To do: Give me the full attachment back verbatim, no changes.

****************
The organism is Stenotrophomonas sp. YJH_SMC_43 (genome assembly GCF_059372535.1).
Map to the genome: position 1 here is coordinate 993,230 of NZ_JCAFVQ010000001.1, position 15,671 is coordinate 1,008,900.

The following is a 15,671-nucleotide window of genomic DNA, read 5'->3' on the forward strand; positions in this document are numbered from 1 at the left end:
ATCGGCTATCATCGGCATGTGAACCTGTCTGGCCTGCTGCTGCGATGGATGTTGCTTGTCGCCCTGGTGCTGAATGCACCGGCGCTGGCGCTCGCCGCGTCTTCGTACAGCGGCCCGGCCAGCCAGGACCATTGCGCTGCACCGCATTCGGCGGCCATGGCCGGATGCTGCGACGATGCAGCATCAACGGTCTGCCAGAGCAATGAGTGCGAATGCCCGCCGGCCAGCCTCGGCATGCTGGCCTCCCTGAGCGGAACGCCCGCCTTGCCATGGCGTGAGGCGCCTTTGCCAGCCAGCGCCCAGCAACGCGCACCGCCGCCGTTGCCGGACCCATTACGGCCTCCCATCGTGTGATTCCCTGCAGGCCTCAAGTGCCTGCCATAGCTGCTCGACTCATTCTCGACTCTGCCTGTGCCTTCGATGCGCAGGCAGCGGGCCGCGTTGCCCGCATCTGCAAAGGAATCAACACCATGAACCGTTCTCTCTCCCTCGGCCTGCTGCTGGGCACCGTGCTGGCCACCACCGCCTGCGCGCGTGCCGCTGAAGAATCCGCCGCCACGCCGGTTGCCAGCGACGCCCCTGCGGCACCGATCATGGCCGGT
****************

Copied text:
The organism is Stenotrophomonas sp. YJH_SMC_43 (genome assembly GCF_059372535.1).
Map to the genome: position 1 here is coordinate 993,230 of NZ_JCAFVQ010000001.1, position 15,671 is coordinate 1,008,900.

The following is a 15,671-nucleotide window of genomic DNA, read 5'->3' on the forward strand; positions in this document are numbered from 1 at the left end:
ATCGGCTATCATCGGCATGTGAACCTGTCTGGCCTGCTGCTGCGATGGATGTTGCTTGTCGCCCTGGTGCTGAATGCACCGGCGCTGGCGCTCGCCGCGTCTTCGTACAGCGGCCCGGCCAGCCAGGACCATTGCGCTGCACCGCATTCGGCGGCCATGGCCGGATGCTGCGACGATGCAGCATCAACGGTCTGCCAGAGCAATGAGTGCGAATGCCCGCCGGCCAGCCTCGGCATGCTGGCCTCCCTGAGCGGAACGCCCGCCTTGCCATGGCGTGAGGCGCCTTTGCCAGCCAGCGCCCAGCAACGCGCACCGCCGCCGTTGCCGGACCCATTACGGCCTCCCATCGTGTGATTCCCTGCAGGCCTCAAGTGCCTGCCATAGCTGCTCGACTCATTCTCGACTCTGCCTGTGCCTTCGATGCGCAGGCAGCGGGCCGCGTTGCCCGCATCTGCAAAGGAATCAACACCATGAACCGTTCTCTCTCCCTCGGCCTGCTGCTGGGCACCGTGCTGGCCACCACCGCCTGCGCGCGTGCCGCTGAAGAATCCGCCGCCACGCCGGTTGCCAGCGACGCCCCTGCGGCACCGATCATGGCCGGT